Published: Wed, November 08, 2017
Hi-Tech | By Cory Rios

Waymo's Moment of Glory: Self-Driving Minivans Now 100% Automated

Waymo's Moment of Glory: Self-Driving Minivans Now 100% Automated

Previously road tests have taken place with a person in the driving seat ready to take the wheel.

The new, fully autonomous trials will begin in Phoenix, where Waymo's first public-facing pilot program has been in service since April. For the moment, this fully autonomous driving mode is limited to a 100 square mile metro region.

"Fully self-driving cars are here", Krafcik said, according to a copy of his speech provided by Waymo. We like to say: "we're not building a better auto, we're building a better driver".

Starting now, Waymo's fully self-driving vehicles - our safest, most advanced vehicles on the road today - are test-driving on public roads, without anyone in the driver's seat.

In the year since it spun off from Google, Waymo has moved aggressively to test its cars on public roads.

The company said it has been testing its autonomous systems for the past eight years with more than 5 million miles logged on public roads. Waymo has partnered with Lyft but hasn't shared details on that deal. Developers are still grappling with vehicle performance in snow or heavy rain. "Because they no longer have to be designed around a driver, just people", Krafcik said. Our combination of powerful sensors gives our vehicles a 360 degree view of the world. "Our radars can see underneath and around vehicles, tracking moving objects usually hidden from the human eye".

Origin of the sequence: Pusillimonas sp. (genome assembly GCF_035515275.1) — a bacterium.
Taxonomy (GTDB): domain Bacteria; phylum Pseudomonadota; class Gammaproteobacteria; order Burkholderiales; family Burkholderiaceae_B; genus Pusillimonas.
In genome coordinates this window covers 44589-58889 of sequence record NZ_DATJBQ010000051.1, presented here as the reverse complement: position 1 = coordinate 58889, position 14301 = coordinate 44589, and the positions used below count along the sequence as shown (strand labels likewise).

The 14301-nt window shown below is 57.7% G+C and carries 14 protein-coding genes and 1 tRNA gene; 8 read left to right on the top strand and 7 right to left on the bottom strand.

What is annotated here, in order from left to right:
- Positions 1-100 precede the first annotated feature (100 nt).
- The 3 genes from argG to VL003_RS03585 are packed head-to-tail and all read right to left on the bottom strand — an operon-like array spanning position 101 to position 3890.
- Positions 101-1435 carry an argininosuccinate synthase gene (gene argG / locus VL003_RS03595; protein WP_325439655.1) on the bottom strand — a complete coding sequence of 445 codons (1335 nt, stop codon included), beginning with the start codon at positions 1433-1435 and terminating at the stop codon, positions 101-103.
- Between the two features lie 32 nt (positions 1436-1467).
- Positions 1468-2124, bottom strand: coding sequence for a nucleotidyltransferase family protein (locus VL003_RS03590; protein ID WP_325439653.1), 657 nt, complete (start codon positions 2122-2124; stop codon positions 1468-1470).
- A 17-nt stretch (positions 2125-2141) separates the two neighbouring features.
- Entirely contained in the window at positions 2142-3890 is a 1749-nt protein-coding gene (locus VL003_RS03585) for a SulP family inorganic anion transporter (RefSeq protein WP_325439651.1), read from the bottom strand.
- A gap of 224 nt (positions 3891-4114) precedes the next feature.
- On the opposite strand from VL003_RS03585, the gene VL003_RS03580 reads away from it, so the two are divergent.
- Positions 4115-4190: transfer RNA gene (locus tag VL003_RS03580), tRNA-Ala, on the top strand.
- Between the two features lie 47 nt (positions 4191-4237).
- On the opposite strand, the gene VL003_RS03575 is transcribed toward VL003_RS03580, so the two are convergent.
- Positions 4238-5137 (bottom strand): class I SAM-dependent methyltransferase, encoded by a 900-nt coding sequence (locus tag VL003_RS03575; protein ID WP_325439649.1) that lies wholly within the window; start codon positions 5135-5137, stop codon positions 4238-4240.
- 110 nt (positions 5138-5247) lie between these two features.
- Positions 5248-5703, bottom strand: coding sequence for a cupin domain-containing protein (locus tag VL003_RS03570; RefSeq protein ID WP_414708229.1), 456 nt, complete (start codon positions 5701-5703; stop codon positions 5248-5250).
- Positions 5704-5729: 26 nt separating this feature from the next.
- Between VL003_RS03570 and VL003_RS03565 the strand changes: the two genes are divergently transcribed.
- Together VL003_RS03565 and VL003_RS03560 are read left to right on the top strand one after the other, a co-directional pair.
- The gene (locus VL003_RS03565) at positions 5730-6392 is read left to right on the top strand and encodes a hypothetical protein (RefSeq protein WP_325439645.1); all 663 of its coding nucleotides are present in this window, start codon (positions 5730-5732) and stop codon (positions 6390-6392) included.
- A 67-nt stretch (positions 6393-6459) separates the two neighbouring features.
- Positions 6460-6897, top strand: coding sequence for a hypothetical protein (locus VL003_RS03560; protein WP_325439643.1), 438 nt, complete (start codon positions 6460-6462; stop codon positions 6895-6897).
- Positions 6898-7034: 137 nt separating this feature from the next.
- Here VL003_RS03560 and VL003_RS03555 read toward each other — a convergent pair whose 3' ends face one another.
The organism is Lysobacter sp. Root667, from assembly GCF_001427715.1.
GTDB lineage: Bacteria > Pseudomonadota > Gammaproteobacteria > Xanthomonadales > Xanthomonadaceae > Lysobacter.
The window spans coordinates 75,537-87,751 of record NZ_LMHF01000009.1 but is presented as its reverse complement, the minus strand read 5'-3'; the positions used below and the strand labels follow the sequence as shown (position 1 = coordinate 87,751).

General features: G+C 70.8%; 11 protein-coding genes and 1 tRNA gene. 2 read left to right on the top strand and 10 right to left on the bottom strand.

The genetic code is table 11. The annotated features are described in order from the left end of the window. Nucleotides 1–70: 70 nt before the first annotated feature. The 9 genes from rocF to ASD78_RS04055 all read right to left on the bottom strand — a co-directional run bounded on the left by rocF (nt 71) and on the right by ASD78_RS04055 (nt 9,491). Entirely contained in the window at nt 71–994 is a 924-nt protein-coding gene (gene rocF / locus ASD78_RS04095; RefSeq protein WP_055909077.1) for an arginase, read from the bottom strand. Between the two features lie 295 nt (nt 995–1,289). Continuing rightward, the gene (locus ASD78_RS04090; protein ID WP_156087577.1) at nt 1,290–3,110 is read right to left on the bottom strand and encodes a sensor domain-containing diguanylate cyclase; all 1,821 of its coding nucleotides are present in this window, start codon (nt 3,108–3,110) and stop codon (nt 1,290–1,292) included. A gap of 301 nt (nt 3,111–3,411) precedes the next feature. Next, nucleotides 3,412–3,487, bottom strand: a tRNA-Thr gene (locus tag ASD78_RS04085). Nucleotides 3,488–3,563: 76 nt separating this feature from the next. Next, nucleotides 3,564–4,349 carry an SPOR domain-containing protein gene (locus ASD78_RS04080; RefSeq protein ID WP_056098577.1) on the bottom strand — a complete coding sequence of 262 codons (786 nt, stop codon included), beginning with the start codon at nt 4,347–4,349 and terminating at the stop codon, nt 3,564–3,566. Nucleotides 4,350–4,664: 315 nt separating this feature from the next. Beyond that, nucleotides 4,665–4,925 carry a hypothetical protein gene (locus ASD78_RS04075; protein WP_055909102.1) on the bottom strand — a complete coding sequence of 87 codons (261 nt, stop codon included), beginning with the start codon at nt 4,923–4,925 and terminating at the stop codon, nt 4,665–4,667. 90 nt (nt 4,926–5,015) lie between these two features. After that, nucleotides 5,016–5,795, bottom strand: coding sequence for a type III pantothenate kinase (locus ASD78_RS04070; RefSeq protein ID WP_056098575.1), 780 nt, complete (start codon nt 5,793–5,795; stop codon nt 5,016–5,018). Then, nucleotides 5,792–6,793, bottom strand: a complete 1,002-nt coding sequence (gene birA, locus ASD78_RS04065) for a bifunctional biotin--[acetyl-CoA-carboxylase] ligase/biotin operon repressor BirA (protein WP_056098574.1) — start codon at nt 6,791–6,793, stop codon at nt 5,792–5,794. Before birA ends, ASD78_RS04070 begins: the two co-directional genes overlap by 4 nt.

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At first, those passengers will be accompanied in the back seat by a Waymo employee, but eventually they will travel alone, although they will be able to hit a button to stop the vehicle.

The new fully autonomous fleet and proposed self-driving service puts Waymo in a pole position within the autonomous development race.

Over time it is expected that self-driving technology could dramatically improve the safety on our roads.

Waymo competitors, including Uber have said ditching human drivers could remake the economics of taxi services, ridesharing and freight hauling. "People will get to use our fleet of on-demand vehicles, to do anything from commute to work, get home from a night out, or run errands", Krafcik said.

With numerous companies clamoring to conquer the burgeoning autonomous vehicle market - among them both Silicon Valley firms like Waymo and manufacturers like BMW, Honda and Ford - the change unveiled by Mr Krafcik could help Waymo separate from the pack. Unlike California, which is another hotbed for self-driving vehicle testing, Arizona doesn't require companies to publicly disclose accidents involving its cars, nor the number of times human drivers were forced to take control of their driverless vehicles.

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